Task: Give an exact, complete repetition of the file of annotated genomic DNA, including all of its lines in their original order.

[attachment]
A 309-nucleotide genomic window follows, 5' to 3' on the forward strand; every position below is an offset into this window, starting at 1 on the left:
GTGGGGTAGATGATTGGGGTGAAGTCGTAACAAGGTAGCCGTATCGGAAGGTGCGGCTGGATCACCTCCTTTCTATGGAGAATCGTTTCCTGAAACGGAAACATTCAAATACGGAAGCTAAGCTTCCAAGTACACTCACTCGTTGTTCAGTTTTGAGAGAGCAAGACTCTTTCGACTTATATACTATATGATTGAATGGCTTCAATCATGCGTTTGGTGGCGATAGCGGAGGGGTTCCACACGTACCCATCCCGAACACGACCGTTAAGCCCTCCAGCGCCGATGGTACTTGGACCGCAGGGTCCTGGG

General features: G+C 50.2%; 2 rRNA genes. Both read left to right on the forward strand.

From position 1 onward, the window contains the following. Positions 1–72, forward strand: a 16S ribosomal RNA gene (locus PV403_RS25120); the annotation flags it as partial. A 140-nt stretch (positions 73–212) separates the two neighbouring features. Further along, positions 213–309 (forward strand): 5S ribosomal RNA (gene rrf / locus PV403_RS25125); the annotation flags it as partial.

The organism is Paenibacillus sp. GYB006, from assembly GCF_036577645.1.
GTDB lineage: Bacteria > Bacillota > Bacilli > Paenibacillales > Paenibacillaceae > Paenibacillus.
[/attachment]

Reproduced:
A 309-nucleotide genomic window follows, 5' to 3' on the forward strand; every position below is an offset into this window, starting at 1 on the left:
GTGGGGTAGATGATTGGGGTGAAGTCGTAACAAGGTAGCCGTATCGGAAGGTGCGGCTGGATCACCTCCTTTCTATGGAGAATCGTTTCCTGAAACGGAAACATTCAAATACGGAAGCTAAGCTTCCAAGTACACTCACTCGTTGTTCAGTTTTGAGAGAGCAAGACTCTTTCGACTTATATACTATATGATTGAATGGCTTCAATCATGCGTTTGGTGGCGATAGCGGAGGGGTTCCACACGTACCCATCCCGAACACGACCGTTAAGCCCTCCAGCGCCGATGGTACTTGGACCGCAGGGTCCTGGG

General features: G+C 50.2%; 2 rRNA genes. Both read left to right on the forward strand.

From position 1 onward, the window contains the following. Positions 1–72, forward strand: a 16S ribosomal RNA gene (locus PV403_RS25120); the annotation flags it as partial. A 140-nt stretch (positions 73–212) separates the two neighbouring features. Further along, positions 213–309 (forward strand): 5S ribosomal RNA (gene rrf / locus PV403_RS25125); the annotation flags it as partial.

The organism is Paenibacillus sp. GYB006, from assembly GCF_036577645.1.
GTDB lineage: Bacteria > Bacillota > Bacilli > Paenibacillales > Paenibacillaceae > Paenibacillus.